In a groundbreaking excavation at the Sosha Village East 03 archaeological site in Maebashi City, Japan, researchers stumbled upon a remarkable discovery – a cache of over 100,000 ancient coins. These coins include the "Ban Liang," China's inaugural unified currency, and others spanning from the 7th to the 13th century. What's particularly intriguing is that they were bundled in groups of around 100 coins, secured with straw cords known as "sashi." It is believed that these coins were hastily concealed underground during a tumultuous period, possibly due to wars and chaos.
This excavation was prompted by the construction of a new factory in the area. The unearthed coins were found in an area approximately 60 centimeters high and one meter wide, with a staggering 1,060 bundles of these sashi clusters. Some bundles contained evidence of 10 sashi, equivalent to roughly a thousand coins, all arranged with traces of rice straw mats. The site, located in Sosha Village, Maebashi City, hints at the existence of significant mansions in the vicinity, given the historical context of the area's name.
Detailed analysis of 334 coins out of the haul revealed an astonishing diversity of 44 different currency types. These coins originated from as far back as China's Western Han Dynasty, extending to the Southern Song Dynasty. The oldest among them, the "Ban Liang," dates back to 175 B.C., with distinct characteristics including a 2.3-centimeter diameter, a 7-millimeter square hole in the center, and a thickness of 1 millimeter, featuring the inscriptions "liang" on the left and "ban" on the right.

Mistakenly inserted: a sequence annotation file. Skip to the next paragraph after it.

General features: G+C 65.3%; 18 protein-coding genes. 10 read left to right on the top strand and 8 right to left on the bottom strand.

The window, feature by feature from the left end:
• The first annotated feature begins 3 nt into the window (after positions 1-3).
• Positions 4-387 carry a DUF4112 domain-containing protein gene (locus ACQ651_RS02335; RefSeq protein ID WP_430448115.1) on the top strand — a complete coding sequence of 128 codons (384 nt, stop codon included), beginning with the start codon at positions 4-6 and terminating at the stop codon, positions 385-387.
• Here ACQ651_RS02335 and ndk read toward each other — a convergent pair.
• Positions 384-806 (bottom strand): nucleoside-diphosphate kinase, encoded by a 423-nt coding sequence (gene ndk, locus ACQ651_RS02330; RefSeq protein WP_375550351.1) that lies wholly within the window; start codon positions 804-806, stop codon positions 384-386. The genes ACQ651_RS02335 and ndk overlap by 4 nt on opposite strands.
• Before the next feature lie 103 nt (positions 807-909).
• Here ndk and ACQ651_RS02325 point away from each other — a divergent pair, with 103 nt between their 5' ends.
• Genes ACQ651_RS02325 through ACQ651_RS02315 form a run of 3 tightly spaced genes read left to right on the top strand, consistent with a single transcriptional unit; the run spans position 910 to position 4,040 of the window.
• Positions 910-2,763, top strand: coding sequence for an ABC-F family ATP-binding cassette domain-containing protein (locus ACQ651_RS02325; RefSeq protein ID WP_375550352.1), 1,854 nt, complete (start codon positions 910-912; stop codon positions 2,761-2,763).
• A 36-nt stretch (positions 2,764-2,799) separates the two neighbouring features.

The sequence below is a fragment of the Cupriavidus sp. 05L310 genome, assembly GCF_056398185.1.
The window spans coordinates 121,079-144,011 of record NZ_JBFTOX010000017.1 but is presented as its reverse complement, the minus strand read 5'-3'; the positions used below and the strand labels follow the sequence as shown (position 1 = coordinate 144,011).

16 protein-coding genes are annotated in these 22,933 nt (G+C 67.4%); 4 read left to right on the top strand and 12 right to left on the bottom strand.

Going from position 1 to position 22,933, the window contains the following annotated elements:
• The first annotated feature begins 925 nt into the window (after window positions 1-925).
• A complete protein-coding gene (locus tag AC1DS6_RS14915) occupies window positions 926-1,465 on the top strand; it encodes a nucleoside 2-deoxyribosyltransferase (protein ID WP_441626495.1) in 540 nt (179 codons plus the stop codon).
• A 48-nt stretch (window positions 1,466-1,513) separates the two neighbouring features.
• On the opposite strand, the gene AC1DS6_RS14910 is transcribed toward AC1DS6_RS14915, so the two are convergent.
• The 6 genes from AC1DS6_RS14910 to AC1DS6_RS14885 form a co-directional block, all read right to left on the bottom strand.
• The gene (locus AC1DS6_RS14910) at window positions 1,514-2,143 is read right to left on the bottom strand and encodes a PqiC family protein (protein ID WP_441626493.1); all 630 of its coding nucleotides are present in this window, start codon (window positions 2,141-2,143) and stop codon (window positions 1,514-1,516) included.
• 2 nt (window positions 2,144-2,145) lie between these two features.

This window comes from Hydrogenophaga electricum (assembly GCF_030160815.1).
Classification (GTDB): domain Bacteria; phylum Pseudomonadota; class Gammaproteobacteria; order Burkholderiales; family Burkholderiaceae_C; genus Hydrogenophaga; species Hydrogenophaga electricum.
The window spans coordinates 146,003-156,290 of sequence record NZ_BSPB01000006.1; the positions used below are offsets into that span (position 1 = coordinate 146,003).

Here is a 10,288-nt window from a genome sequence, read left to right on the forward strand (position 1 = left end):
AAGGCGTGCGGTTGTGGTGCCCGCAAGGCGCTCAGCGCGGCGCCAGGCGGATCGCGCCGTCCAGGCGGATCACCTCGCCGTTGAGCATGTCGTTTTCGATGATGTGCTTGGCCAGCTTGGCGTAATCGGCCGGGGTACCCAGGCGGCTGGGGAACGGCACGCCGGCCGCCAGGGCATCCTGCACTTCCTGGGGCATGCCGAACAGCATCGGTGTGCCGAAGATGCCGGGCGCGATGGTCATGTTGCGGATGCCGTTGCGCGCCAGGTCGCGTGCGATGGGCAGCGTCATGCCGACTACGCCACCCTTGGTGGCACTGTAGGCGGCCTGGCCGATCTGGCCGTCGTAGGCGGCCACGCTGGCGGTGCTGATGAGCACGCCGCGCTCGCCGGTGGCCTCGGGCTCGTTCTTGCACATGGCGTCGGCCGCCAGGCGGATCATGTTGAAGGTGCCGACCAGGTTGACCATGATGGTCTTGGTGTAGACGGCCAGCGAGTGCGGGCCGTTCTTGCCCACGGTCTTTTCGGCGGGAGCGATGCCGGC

The most recently minted coin in this treasure trove hails from 1265, during the Southern Song Dynasty, leading experts to believe that these coins were hidden during the tumultuous Kamakura period (1185-1333). It's important to note that the dating results are preliminary and may be refined through further research.
The archaeological site is part of an area encompassing approximately one kilometer, including the Sosha burial mounds, the San'o Temple Ruins, and the Ueno Kokubunji Temple, indicating the region's prominence as a center of activity from the late Kofun period to the Ritsuryo period.
The extraordinary artifacts from the Sosha Village East 03 site are currently on display at the "Newly Excavated Cultural Artifacts Exhibition 2023" within the Rinkokaku building in Maebashi City's Otemachi district, open to the public until the 12th of this month. Admission is free, and for inquiries, contact the Maebashi City Cultural Heritage Preservation Division at 027-280-6511. Don't miss this unique opportunity to delve into the enigmatic history behind this remarkable find!"